I still remember when I lived in Hong Kong for 6 months in my gap year. I got 22 pounds heavier during that half a year because, to be fair, foods in Hong Kong are really good.
You can guess what happened next: I went back to my city, my mother almost wasn’t able to recognize me at the airport, and I decided to lose weight, which took me the next three years just to turn my weight back to the previous figure.
Yeah, things are always like that – it takes you 6 months to gain fats but 36 months to get rid of them. Your weight always waves and waves and waves, however many efforts you make.
The good news is that a recent study published in the International Journal of Obesity has suggested an alternative that can provide better weight loss results and is easier to stick with, which means you may not feel as hard as I do to lose weight (weight loss is always painful though).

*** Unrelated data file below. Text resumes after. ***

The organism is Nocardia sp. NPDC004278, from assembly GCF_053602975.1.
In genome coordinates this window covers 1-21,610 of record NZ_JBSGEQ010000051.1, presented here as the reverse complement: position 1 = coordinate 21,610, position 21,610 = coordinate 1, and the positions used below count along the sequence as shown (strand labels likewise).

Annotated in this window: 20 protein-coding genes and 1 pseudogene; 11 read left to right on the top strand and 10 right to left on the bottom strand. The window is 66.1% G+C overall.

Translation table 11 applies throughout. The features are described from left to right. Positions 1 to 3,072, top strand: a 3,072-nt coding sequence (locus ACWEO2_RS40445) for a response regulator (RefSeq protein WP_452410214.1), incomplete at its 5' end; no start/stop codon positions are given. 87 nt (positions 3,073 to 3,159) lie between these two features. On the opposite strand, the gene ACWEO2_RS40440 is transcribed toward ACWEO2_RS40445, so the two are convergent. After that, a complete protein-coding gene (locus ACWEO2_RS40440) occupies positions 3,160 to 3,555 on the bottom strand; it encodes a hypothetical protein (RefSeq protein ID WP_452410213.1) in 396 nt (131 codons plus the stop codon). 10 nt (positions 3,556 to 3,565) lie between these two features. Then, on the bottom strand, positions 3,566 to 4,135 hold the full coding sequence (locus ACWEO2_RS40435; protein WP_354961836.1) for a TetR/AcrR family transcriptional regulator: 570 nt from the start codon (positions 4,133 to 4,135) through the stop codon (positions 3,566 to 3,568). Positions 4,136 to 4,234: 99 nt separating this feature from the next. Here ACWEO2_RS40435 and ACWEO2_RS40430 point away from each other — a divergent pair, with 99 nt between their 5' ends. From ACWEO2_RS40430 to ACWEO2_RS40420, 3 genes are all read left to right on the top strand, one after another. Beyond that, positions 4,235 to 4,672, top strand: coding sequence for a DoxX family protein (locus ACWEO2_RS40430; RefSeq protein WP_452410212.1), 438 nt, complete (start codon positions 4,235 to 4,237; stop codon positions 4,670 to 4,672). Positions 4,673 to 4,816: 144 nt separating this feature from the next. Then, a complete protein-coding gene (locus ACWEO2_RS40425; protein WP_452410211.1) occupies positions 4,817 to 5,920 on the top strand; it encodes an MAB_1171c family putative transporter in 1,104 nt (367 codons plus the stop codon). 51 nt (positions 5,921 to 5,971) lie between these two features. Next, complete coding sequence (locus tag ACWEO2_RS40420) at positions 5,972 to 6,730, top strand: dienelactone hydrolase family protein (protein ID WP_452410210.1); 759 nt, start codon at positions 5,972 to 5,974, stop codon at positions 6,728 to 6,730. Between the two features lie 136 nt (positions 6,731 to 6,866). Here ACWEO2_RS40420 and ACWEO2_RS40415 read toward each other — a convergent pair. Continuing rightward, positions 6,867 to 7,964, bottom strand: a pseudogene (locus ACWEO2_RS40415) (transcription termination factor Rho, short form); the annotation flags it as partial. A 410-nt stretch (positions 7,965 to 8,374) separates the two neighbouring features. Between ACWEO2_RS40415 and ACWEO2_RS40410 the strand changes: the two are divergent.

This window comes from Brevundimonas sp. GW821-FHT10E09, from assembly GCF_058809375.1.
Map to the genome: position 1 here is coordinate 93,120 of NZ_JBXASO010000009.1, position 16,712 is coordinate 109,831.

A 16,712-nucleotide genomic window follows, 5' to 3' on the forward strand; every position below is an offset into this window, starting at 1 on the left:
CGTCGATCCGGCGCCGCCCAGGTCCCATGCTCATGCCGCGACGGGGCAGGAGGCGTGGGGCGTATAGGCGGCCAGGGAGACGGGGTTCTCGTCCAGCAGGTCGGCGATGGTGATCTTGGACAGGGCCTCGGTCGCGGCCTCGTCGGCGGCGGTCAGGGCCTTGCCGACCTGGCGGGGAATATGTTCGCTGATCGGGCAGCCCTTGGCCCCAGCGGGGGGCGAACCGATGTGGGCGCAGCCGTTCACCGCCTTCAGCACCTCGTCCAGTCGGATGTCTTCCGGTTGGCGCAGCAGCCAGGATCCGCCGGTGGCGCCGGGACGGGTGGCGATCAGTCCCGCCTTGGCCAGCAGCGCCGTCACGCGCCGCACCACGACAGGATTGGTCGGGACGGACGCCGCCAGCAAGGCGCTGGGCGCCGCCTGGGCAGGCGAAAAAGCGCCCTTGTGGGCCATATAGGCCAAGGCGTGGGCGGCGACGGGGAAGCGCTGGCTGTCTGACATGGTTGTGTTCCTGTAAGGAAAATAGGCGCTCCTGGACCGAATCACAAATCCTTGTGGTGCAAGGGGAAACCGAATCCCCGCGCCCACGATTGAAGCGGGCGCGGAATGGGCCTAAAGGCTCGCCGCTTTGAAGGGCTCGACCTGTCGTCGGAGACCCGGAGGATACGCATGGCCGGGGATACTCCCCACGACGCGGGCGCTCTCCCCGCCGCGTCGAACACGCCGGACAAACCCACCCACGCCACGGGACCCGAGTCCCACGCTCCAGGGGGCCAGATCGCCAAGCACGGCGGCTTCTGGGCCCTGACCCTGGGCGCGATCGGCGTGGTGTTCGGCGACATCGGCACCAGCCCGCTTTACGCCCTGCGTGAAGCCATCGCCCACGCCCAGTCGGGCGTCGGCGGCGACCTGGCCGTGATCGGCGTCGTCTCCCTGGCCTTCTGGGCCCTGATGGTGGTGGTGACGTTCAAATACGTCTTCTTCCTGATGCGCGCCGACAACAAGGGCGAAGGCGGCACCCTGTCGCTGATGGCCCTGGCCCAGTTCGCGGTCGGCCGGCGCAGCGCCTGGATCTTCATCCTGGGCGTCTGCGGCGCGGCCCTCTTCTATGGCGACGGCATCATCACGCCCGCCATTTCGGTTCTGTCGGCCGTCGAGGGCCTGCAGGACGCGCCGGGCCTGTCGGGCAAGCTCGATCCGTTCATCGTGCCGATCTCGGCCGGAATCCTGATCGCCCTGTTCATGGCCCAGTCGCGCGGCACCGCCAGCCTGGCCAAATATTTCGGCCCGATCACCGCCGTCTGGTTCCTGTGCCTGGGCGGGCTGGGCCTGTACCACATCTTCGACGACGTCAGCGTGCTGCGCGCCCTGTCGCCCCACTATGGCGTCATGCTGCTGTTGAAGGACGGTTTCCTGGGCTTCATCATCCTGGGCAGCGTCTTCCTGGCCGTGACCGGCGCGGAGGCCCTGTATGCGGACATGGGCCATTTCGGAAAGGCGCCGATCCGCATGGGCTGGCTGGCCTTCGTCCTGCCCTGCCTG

The MATADOR study
51 obese men were involved in the MATADOR (Minimizing Adaptive Thermogenesis And Deactivating Obesity Rebound) study for a total time length of 20 weeks.
In the first 4 weeks, researchers calculated their caloric needs, and then the participants followed either a continuous diet or a “restricted intermittent diet” of two weeks on and two weeks off for 16 weeks.
The outcome showed men who followed the restricted intermittent diet achieved greater weight loss than the other group, indicating that a two-week-on, two-week-off diet plan could help you shed unwanted weight and keep it off.
However, when you try this weight loss strategy on your own, do remember not to indulge yourself during the off weeks. The idea is to have restricted diet for two weeks, and a normal, balanced diet for the followed two. The off-weeks should help reinforce the moderate eating of the diet weeks and give your body time to adjust to your progressively lower weight.